Independent work is alive and well, but perhaps not for much longer.

That’s because the Department of Labor’s new independent contractor rule would make it harder to be classified as an independent worker. It would likely lead to many of these workers being reclassified as employees or risk losing their livelihoods entirely.

This is terrible news for families and individuals doing their best to make ends meet — often through independent work such as real estate agents, painters, nannies and website designers.

Half of all immigrants are engaged in independent work. Low barriers to entry allow women, immigrants, younger individuals and those with lower incomes to make a living through independent work.

For Hispanics, a whopping 50 percent of whom report being independent workers, it’s a gateway to the labor market, earning part-time or full-time income through consulting, delivery services, nursing, ride-sharing, dog-walking — you name it.

Freelancing, contract work, app-based gigs and side hustles are increasingly prevalent in today’s workforce nationwide. Before the COVID-19 pandemic, 57.2 million U.S. workers were in the independent workforce. Since then, the estimated number of freelancers has skyrocketed to 73.3 million and is growing.

Latinas, practically eliminated from the workforce during COVID-19, are now enjoying a resurgence. One in five Latinas were out of a job during the pandemic, suffering the highest unemployment of any group of women ever.

Before the pandemic, Latinas were creating businesses at a rate six times faster than all other groups, including White men and Latinos, and some data suggests that trend has continued. Latinas are the fastest-growing cohort of entrepreneurs. They run nearly 2 million businesses nationwide but receive less than their White counterparts on business-related funding. Latina-owned businesses start small and stay small. A shift in policy would disrupt millions of lives and inflate costs for these business owners, potentially leading to widespread layoffs as they struggle to comply.

The re-entry of Latinas into the workforce since the pandemic is closely linked with family dynamics. Latinas typically have more children, with their children being younger on average, and they are more likely to be single parents. In fact, they are three times more likely to be the sole heads of households compared to White women, and they also have the highest likelihood of residing in multi-generational householdsFlexibility stands out as the primary motivator for workers who have children. This is why Latinas have so much to lose under this new rule.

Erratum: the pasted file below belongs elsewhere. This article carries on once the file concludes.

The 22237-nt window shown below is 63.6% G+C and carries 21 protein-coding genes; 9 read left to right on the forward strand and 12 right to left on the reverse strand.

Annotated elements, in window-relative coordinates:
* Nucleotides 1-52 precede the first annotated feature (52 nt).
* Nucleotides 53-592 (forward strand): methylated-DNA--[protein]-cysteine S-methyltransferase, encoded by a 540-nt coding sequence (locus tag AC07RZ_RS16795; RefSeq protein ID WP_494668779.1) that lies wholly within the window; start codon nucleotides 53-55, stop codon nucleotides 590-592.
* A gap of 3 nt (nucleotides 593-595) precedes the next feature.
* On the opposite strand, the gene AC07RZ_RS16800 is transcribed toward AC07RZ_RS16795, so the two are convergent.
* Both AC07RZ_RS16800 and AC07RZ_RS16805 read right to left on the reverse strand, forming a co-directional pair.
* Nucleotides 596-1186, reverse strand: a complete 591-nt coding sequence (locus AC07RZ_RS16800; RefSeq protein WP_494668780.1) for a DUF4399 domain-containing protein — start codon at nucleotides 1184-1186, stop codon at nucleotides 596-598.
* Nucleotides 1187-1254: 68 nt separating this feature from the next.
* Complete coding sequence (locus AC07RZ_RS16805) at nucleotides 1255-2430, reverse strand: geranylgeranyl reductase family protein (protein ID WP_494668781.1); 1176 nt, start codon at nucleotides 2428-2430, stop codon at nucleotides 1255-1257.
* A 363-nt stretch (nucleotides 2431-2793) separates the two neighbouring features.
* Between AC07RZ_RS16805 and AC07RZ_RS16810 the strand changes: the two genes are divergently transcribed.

The vast majority of independent workers prefer their current employment situation. Nonetheless, the administration has attempted numerous times to push for reclassification through congressional avenues without success, leading them to pursue rulemaking through the Labor Department. The regulation will heighten the challenge for companies to classify workers as independent contractors rather than employees. This distinction typically triggers coverage by wage-and-hour laws.

This regulation would supersede the previous rule, allowing workers who either own their businesses or can work for competing companies to be considered contractors.

The presence of an adaptable workforce offers numerous economic advantages, especially for emerging businesses and expanding enterprises run by women. A recent Independent Women’s Forum report found that “to reclassify independent workers as employees and subject to regulations about sick leave, overtime and minimum wages would backfire on gig workers by eliminating the flexibility that they rely on and eliminating opportunities.”

Unsurprisingly, the U.S. Chamber of Commerce, the largest U.S. business lobby, has publicly denounced the new independent contractor rule for creating “uncertainty and bias against independent contractor status.” Others have followed.

States and federal lawmakers should reject proposals to reclassify independent contract workers to protect the flexibility and opportunity that these workers need and desire. Rather than expanding government programs and reforms, policymakers should assess areas where existing laws have facilitated women’s economic advancement and where they have hindered progress.

The essence of the American Dream lies in the freedom to pursue one’s livelihood. Within a society founded on liberty, few rights are as foundational or crucial to fostering a vibrant and thriving economy. We need an approach that allows women to construct lives and work arrangements that align with their distinct preferences and circumstances to live their version of the American Dream.